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The American Rescue Plan (ARP) sends $350 billion to state and local governments with very few strings attached. Unlike the CARES Act, which originally restricted spending to pandemic-related expenses, states can use ARP dollars to respond to the public health emergency, replace lost tax revenue, offset the pandemic’s negative economic effects, or invest in infrastructure.
But states cannot use ARP money to fund tax cuts or contributions to their public employee pension plans. A state that does risks losing every federal dollar spent in violation of the rule.
Ohio’s attorney general immediately sued the Biden Administration over this restriction, and 21 other Republican attorneys general threated legal action over what they called “the greatest invasion of state sovereignty by Congress in the history of our Republic.”
That’s a bit much considering states can avoid the rule by simply turning down the money, just as some did with the Affordable Care Act’s Medicaid expansion.
Further, as Treasury Secretary Janet Yellen wrote in response to the state attorneys general, the ARP provision (like many other congressional conditions) governs only these specific federal dollars, and “nothing in the act prevents states from enacting a broad variety of tax cuts.”
Still, the legislative language is broad enough that all 50 states are eagerly awaiting official guidance from Treasury on what they can and cannot do. Because there are numerous ways and reasons to cut taxes.
Why is there a state tax cut restriction?
Federal aid isn’t solely about replacing lost tax revenue, it’s also about boosting economic growth during a downturn. State and local governments spend a lot of money on education, infrastructure, and workforce development, all economic drivers, and the spending often directly translates into jobs. This is why economists say state and local aid has great “bang for the buck.”
What doesn’t deliver much economic impact are income tax cuts for high-earners (who did well during the pandemic) and deposits into pension funds. Congress wants the dollars it sends to states to ripple through the economy, not land in a person’s or government’s bank account.
And a lot of states are currently looking at tax cuts: Mississippi and West Virginia want to completely eliminate their income tax, and prominent Republicans are pushing large income tax cuts in Arizona, Arkansas, Georgia, Idaho, Iowa, Kansas, Missouri, Montana, Nebraska, New Hampshire, Oklahoma, South Carolina, and Utah.
But here’s the complexity: This list includes a wide range of tax policy changes from states in very different fiscal situations.
State tax cuts are not created equally
Take Utah and West Virginia, for example. Utah’s modest legislation would restore a dependent exemption and create credits for military pensions and Social Security income. Meanwhile, West Virginia’s plan is so ambitious that the governor said, “DisneyWorld may become a reality for West Virginia.”
The two state’s pandemic budget situations are also critically different. In the second, third, and fourth quarters (combined) of 2020—when the pandemic was most likely to affect state coffers—Utah’s tax collections were 8 percent higher than in the same period in 2019, and its governor is now proposing substantial new spending. Meanwhile West Virginia’s state tax collections were 4.3 percent lower over the same period, and its governor is continuing budget cuts passed last year.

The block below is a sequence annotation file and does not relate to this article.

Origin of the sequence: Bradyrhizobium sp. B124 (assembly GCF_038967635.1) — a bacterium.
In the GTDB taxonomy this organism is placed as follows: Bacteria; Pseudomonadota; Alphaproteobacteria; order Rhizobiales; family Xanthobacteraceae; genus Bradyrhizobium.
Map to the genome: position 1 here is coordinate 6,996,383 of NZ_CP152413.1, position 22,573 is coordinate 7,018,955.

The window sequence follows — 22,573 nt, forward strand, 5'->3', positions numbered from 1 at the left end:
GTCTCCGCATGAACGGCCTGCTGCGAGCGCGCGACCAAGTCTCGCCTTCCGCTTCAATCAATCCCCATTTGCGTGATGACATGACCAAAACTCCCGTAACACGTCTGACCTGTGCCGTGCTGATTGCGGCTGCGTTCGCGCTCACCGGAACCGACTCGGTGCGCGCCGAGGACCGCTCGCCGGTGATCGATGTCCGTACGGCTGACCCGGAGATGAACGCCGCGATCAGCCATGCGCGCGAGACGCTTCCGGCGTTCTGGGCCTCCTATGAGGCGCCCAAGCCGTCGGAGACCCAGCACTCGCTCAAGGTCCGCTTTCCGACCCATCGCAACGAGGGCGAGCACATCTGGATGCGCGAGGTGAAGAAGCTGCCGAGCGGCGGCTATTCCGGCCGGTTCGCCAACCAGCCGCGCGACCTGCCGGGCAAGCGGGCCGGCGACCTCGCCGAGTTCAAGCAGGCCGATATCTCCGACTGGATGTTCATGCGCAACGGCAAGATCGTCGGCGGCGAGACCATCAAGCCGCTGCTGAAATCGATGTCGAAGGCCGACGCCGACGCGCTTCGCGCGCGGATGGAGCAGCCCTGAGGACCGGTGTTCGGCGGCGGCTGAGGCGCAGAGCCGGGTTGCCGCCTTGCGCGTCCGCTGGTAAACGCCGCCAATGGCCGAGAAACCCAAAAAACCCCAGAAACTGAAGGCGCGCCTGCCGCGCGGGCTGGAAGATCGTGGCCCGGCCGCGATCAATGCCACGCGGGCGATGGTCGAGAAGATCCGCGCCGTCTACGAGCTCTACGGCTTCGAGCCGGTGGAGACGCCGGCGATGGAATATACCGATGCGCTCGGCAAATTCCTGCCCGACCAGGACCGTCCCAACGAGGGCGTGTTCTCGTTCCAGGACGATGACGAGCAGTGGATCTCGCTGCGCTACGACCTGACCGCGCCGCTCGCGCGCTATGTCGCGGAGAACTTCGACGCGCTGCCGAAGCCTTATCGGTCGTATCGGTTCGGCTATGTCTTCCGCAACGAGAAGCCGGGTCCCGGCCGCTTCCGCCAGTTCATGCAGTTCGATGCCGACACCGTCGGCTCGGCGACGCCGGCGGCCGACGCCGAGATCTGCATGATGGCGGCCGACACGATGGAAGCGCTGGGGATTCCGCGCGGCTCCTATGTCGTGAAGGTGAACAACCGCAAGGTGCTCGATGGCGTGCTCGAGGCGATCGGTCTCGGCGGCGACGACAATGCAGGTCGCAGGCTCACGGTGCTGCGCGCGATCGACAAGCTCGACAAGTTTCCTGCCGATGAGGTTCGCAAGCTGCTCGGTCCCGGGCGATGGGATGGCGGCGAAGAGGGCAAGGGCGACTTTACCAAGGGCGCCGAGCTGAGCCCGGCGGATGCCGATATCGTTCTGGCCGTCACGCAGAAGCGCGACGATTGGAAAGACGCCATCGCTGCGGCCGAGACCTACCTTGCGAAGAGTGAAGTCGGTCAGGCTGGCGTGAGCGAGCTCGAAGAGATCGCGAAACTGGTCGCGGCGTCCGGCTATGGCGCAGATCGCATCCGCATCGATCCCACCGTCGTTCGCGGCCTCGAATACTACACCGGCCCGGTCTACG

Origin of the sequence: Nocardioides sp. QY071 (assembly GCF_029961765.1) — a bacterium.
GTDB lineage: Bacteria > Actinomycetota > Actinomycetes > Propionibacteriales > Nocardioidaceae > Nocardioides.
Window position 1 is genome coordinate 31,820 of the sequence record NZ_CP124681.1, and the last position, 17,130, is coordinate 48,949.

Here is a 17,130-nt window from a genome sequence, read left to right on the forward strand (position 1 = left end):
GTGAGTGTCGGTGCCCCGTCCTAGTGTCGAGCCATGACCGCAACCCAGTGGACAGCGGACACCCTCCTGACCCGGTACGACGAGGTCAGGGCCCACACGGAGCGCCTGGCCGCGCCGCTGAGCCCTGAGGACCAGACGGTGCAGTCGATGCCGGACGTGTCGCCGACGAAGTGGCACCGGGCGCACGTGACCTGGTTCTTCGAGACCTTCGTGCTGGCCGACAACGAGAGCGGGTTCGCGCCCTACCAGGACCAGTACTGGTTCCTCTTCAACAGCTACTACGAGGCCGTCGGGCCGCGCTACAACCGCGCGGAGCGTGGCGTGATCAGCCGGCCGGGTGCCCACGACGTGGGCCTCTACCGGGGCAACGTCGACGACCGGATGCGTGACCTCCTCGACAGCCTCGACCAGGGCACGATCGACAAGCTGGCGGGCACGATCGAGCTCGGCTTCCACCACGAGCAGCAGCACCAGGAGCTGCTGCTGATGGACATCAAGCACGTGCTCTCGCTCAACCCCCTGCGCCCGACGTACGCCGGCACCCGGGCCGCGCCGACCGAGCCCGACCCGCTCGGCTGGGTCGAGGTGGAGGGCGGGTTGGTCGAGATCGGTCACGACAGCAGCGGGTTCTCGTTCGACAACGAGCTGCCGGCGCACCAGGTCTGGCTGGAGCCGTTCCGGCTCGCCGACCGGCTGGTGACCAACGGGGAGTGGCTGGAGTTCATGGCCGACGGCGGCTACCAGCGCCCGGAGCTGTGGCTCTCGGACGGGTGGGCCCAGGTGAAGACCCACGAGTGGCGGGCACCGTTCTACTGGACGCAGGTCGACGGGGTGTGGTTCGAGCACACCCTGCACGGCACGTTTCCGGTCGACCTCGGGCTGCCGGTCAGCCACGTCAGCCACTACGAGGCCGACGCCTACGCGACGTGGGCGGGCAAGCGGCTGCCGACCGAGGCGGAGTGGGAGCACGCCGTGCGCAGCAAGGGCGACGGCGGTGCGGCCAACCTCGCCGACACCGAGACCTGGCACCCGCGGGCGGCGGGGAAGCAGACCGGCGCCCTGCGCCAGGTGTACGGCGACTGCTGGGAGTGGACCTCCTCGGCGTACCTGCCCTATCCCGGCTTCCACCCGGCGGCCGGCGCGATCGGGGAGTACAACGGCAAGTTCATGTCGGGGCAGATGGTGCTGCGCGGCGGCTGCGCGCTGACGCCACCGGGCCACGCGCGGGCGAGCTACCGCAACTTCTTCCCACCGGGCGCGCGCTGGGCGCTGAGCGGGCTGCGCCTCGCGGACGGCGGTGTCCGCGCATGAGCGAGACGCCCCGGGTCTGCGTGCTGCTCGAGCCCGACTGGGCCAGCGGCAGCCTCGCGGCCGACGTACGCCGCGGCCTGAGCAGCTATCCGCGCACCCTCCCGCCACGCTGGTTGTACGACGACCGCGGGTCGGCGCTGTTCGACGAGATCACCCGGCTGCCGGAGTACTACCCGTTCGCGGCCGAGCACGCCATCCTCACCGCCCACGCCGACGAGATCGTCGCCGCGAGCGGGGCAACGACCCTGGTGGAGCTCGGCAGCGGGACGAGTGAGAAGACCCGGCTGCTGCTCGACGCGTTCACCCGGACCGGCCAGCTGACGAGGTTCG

Bottom line: Utah could spend every ARP dollar it gets and still have the fiscal space to reduce taxes, but it’s hard to see how West Virginia makes its tax cut work without the ARP money.
And this variation plays out across the states. Idaho is in good fiscal shape; Oklahoma is not. Georgia is considering a small increase to its standard deductions; Kansas has a costly tax plan.
Democrats like tax cuts, too
Keep in mind that the ARP itself was a massive tax cut, just one targeted at low-income workers and families.
With similar goals, Maryland significantly increased its earned income tax credit (EITC) and made it available to undocumented immigrants. But, because the latter became law after ARP’s March 3 deadline, it might violate the tax cut restriction. And any state planning to expand its EITC (Colorado), create a child tax credit (Connecticut), or make all unemployment benefits not taxable (District of Columbia) after March 3 could hypothetically trigger the restriction.
Or how about the ARP’s $10,200 federal tax exemption for 2020 unemployment benefits? Some states will automatically conform to this rule, but others need to pass legislation for the exemption to become part of their code. That’s presumably an outcome Congress supports, but it is also a tax cut.
Waiting on Treasury guidance
As states wait on guidance, Treasury does not have an easy job.
A blanket restriction on all state tax cuts could block policy that aligns with the “rescue” part of the American Rescue Plan. And a restriction based on total revenue changes would be challenging to implement given how the pandemic continues to scramble state finances.
But we know states will have to report how they used their ARP funds and how they changed their revenue sources. Treasury will probably find a way to let states show that they spent federal dollars as Congress intended. This would let states expand their EITCs and allow fiscally secure states like Utah to cut taxes, while only the most egregious misbehavior would force a federal clawback of ARP dollars. Sorry, West Virginia Disney.
Posts and comments are solely the opinion of the author and not that of the Tax Policy Center, Urban Institute, or Brookings Institution.
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